Nazareth's physical therapy clinics are a unique collaborative effort to combine clinical learning and service. Designed to meet the needs of underserved individuals with movement disorders, clinical services are offered at an array of sites. Opportunities for students to learn through this clinic are integrated into coursework throughout the professional program.
The Nazareth College Physical Therapy Clinics operationalize the values of Nazareth College, its School of Health and Human Services, and the Physical Therapy profession. The clinics offer professional partnerships between students, faculty, clients and the community. The collaborative learning environment provides altruistic care to diverse, underserved populations and the Nazareth Community.
It is the clinics' aim to advocate for overall health and wellness, prevention, rehabilitation and research while creating and strengthening interdisciplinary and community links. The physical therapy clinics strive to provide high-quality care through continual pursuit of innovative opportunities.
Nazareth Clinic (On-Campus)
This clinic provides neuromuscular and musculoskeletal services to those not able to receive physical therapy elsewhere. Individuals with long-term movement dysfunction achieve success in this unique clinical environment, while students learn about clinical evaluation, intervention and applied clinical research. Both individual and group therapy is provided.
St. Joseph's Neighborhood Center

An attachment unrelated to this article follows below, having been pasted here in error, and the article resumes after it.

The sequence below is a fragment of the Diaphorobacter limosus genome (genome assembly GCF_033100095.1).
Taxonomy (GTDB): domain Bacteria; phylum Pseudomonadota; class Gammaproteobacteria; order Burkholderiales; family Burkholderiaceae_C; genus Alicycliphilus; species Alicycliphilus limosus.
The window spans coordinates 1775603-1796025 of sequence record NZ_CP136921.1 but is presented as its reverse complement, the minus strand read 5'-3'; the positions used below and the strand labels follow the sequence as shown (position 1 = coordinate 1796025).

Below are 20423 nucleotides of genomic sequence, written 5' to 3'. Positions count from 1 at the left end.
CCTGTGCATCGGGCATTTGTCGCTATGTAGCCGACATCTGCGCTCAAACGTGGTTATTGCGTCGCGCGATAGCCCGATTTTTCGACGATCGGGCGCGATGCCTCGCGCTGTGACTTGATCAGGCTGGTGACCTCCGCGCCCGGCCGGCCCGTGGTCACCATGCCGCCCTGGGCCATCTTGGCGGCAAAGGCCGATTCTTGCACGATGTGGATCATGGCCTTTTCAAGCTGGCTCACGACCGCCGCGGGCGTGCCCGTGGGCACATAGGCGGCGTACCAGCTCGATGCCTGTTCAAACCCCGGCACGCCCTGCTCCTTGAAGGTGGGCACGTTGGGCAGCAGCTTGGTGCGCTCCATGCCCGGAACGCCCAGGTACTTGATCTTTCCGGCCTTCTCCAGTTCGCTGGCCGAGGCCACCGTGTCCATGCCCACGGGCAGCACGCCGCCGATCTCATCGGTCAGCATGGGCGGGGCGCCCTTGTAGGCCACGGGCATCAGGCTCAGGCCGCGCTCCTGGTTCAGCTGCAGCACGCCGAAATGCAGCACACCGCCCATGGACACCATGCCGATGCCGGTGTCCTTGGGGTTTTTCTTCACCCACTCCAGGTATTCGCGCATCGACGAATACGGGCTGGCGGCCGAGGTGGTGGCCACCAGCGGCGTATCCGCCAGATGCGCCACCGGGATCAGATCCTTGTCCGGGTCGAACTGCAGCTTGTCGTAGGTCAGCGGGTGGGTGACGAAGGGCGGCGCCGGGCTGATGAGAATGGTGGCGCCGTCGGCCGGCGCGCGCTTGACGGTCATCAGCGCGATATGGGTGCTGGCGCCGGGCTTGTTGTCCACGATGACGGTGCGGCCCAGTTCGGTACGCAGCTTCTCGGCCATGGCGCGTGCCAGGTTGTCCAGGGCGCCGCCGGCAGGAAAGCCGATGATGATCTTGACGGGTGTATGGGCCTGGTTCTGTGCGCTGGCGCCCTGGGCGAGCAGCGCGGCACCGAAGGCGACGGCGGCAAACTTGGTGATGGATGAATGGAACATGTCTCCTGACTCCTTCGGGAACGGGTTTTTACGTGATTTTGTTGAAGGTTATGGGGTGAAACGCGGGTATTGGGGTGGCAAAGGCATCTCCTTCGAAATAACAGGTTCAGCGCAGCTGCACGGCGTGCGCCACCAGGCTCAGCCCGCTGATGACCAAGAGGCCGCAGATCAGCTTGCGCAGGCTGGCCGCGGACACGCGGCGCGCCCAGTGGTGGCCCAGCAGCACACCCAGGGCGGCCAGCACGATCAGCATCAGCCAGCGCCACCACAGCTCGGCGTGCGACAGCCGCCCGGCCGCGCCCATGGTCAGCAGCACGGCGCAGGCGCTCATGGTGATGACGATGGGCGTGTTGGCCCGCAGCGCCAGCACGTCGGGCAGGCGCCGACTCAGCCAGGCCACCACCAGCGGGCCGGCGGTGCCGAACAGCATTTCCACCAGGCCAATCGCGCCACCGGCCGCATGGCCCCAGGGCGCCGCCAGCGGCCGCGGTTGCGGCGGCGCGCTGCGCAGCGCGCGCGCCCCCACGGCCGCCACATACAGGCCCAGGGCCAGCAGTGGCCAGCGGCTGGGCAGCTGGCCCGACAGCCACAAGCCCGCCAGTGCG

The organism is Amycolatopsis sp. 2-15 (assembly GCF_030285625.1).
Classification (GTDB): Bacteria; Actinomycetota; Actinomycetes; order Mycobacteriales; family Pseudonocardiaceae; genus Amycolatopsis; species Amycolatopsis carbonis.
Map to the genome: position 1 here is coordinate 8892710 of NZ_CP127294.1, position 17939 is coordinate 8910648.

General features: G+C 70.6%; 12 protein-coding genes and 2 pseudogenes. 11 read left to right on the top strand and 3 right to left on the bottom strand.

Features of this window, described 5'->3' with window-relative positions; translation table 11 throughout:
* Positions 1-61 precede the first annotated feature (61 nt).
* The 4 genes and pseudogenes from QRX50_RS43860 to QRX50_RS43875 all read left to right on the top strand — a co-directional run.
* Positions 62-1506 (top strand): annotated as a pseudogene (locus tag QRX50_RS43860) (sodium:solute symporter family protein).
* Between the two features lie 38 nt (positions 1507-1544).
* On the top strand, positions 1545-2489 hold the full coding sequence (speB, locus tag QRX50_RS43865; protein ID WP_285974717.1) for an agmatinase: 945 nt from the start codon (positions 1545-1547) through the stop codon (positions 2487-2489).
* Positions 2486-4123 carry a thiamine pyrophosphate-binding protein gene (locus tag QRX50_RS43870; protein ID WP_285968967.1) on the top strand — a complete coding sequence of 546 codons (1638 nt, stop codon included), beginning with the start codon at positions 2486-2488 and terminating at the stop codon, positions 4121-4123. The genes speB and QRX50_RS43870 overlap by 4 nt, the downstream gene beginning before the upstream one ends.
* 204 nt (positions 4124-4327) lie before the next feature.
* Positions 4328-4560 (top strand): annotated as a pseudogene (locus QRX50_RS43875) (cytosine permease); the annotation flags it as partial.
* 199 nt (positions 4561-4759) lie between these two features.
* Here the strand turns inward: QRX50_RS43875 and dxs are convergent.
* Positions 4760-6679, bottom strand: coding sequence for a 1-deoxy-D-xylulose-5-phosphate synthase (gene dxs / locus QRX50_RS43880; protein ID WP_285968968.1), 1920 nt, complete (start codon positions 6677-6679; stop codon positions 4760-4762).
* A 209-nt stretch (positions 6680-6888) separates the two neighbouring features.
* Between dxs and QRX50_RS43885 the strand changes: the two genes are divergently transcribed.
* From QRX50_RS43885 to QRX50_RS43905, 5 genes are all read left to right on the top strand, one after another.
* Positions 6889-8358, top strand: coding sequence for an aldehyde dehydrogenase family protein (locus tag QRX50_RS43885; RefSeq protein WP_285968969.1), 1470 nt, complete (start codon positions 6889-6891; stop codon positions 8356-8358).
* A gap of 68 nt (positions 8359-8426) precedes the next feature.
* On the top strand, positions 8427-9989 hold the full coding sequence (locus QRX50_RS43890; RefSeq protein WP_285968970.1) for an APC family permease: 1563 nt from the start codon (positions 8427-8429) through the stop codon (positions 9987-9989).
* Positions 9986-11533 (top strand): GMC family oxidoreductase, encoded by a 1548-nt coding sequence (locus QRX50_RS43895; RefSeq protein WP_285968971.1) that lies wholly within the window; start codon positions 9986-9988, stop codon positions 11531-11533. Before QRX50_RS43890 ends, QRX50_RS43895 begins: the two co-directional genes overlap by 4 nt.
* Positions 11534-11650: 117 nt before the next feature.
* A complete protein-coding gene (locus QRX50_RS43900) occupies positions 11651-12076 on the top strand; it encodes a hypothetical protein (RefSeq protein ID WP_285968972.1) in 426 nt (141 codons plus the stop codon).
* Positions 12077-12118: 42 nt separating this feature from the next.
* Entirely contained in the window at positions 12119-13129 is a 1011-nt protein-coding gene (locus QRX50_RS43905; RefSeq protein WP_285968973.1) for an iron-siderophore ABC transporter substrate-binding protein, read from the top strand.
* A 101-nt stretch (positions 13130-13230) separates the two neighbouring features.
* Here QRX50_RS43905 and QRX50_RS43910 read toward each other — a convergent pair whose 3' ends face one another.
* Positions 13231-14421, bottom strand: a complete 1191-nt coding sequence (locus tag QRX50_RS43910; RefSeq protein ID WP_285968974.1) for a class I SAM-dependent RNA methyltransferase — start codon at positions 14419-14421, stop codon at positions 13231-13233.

Students, faculty, and practitioners provide services that address the needs of underserved individuals in the city of Rochester. Students are given the opportunity to implement newly-learned techniques while gaining an appreciation for the many challenges related to adequate health care access.
Hickock Brain Injury Center
Faculty and students direct recreational group sessions to meet the needs of individuals who have sustained a brain injury. These sessions provide individuals with chronic conditions an opportunity to maintain physical fitness through exercise and realize gradual positive progress.
"I treated a patient who had a chronic stroke and was apprehensive about walking without her cane. She told me that her youngest son was going to get married and that she really wanted to be able to dance with him at the reception. For the next four weeks, she and I learned to waltz. At the end of the month, she was able to dance with her son at his wedding. She was very proud of herself and I was, too."
- Gerry Gordon, student therapist, physical therapy clinic